Olive asserts here that Barney's charm is capable of overpowering propriety in some cases—and she specifically ties this charm to Barney's masculinity, as evidenced by bringing up where Barney works. He works in the Australian bush, an environment classically gendered as masculine.
Olive says that Nancy's decision to get married was a mistake, even if there was no hope of ever marrying Barney. Pearl says that it's likely Barney didn't marry Nancy because Nancy probably made herself “cheap.” Pearl continues, saying that from what Olive has said about Barney, he needs desperately to be married and "taken in hand."
Again, Pearl paints single women as people who are behaving wrongly, and here she even blames Barney's single status on Nancy's "bad" behavior. This shows that Pearl sees marriage as the only appropriate result of a romantic relationship.
Bubba walks in with her arms full of cold beer bottles. Olive helps her set them on the table, despite Pearl's insistence that they'll leave water rings. Olive asks Bubba if she's done her walking sticks. Pearl asks what they're for, and Bubba seems embarrassed as she starts to explain. Olive takes over and says that when Bubba was five, she was jealous of the gifts that Barney and Roo brought, especially the kewpie doll on a walking stick. To placate her, Barney and Roo brought a walking stick for Bubba until she was fifteen, at which point they seemed not to realize she was too old for kids' candy. To "teach them a lesson," Olive had Bubba prepare walking sticks to give to Barney and Roo when they arrived. After that they started bringing perfume or gloves for Bubba, but Olive still gets her doll every year. Pearl is unimpressed.
Again, Pearl shows how caught up she is in performing responsible adulthood, while Olive is much more concerned with properly setting the room up for a party: a youthful concern. The story about the walking sticks (candy canes) shows that in some situations at least, the usual layoff crew does accept that some of their members are getting older—though they do so with a symbol of childhood. Similarly, Olive's yearly kewpie doll is a symbol of her continuing youthfulness (or attempts to cling to youthfulness), particularly when she says that the 15-years-younger Bubba gets adult gifts like gloves and perfume.
Bubba seems ashamed, and asks Olive if she can do anything else. When Olive says everything's ready, Bubba says she'll come back after tea, and leaves. Olive looks at the sky getting dark and wonders where her mother (Emma) is, since she was supposed to have been home from her community choir long ago. Pearl checks her watch and is alarmed to find it's after 6:00pm. Olive wonders if her mother went to meet Roo and Barney at the airport, and says that she'll have gotten money out of the men before they find a taxi. When Pearl insists that that's not a kind thing to say about one's mother, Olive insists that her mother gets all sorts of money out of Roo and Barney while they're here, and Roo at least seems to like it.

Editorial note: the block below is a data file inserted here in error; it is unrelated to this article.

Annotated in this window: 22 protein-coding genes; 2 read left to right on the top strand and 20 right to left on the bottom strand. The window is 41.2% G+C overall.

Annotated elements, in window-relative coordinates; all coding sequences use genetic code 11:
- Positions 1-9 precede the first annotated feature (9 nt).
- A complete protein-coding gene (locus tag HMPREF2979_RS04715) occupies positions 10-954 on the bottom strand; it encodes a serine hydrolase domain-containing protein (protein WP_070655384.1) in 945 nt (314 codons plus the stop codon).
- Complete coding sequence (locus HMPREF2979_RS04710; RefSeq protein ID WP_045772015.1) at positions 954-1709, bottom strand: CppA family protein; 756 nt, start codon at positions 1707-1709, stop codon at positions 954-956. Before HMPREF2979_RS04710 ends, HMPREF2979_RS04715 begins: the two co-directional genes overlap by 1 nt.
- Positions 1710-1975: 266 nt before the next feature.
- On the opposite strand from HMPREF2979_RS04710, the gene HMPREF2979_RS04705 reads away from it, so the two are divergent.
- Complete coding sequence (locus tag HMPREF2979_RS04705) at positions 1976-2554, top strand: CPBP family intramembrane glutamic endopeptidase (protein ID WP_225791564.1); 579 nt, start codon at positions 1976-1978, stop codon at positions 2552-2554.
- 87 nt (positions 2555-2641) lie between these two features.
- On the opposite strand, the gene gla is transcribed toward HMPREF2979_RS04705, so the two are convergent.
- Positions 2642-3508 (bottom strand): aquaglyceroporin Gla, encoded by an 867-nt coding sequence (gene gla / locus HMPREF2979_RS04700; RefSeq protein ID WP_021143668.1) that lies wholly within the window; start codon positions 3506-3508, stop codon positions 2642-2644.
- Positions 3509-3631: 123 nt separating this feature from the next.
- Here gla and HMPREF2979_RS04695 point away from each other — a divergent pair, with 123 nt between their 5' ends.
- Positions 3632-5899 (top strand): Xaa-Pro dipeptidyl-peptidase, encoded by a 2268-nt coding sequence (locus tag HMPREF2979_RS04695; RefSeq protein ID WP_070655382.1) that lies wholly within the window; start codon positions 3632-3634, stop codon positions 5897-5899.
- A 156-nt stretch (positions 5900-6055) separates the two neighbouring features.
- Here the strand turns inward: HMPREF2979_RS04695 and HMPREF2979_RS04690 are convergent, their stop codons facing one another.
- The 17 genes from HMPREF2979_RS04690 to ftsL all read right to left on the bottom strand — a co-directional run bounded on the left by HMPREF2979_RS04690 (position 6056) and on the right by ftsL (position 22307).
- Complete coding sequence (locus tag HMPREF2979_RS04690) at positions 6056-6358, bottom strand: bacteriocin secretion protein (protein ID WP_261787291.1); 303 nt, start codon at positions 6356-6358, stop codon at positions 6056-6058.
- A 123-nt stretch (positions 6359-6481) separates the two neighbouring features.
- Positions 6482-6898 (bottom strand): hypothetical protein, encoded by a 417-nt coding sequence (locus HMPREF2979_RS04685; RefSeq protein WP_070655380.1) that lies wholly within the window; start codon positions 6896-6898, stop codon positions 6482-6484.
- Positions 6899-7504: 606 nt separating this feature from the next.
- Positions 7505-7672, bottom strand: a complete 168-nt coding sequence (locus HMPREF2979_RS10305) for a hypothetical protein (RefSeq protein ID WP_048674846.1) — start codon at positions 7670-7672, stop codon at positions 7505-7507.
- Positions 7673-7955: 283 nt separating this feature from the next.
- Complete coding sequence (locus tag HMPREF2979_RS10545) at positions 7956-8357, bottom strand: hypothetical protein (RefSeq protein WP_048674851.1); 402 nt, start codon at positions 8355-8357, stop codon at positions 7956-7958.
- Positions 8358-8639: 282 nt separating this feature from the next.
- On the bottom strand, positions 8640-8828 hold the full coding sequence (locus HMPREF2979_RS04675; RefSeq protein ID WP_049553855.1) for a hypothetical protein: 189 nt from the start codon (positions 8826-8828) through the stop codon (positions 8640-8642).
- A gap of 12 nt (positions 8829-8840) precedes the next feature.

Bubba is hyper-aware that Pearl doesn't see the charm in the layoff traditions, which in turn makes her question the traditions themselves. This begins to illustrate how the introduction of an outside perspective can begin to cause questions about deeply entrenched beliefs and traditions, something that this group of friends has seemingly never had. Pearl continues to police Olive's words and actions because they don't fit her view of appropriate femininity.
Olive turns on the radio and looks at a photograph of Roo. She declares that he has the handsomest mouth in the world. As Pearl inspects her makeup, she says that Roo looks like a better prospect than "the other one," and Olive insists that you can't compare Roo and Barney. She says that Roo's a "big man" and runs his own gang of cane-cutters, but Barney's the ladies' man and makes people laugh. Pearl says that Barney shouldn't count on anything since she hasn't made her mind up yet.
Olive shows here that she enjoys a highly idealized view of both Roo and Barney: in her mind they're both exceptionally handsome and worthwhile partners. It's also worth noting that the qualities she lists here are ones that will, over the course of the play, be shown to be no longer true. This suggests that at this point, Olive is unable or unwilling to see that anything will change.
Pearl asks why people call Barney Barney. Olive isn't sure, but says his real name is Arthur. She excitedly offers that Roo's real name is Reuben, and Pearl remarks that it's a Biblical name. Olive acts politely surprised and hears a car honking outside. She looks out the window and realizes it's a car up the road, not Roo and Barney. Olive surveys the table and hurries to the kitchen to fetch food and glasses, singing along with the radio. Pearl picks up the photo and frowns at it, and when Olive returns, Olive cautions her that she'll start hating Barney before he even arrives.
Olive's lack of genuine interest in Pearl's comment about Roo's name shows that she's entirely uninterested in feeding or rewarding Pearl's desire to think of the layoff season in "adult" terms. The fact that Roo has a Biblical name is little more than a fun tidbit for her, while for Pearl, it's indicative of the possibility that Roo (and possibly, Barney) might be able to be “tamed.”
Pearl insists that she won't hate Barney, but she's not getting involved in a "nasty mess" either. Olive is offended, and Pearl explains that she has Vera to worry about—if Vera knows that her mother is doing something wrong, she'll do wrong things too. Olive angrily turns off the radio and says she won't stand for "the respectable mother stunt."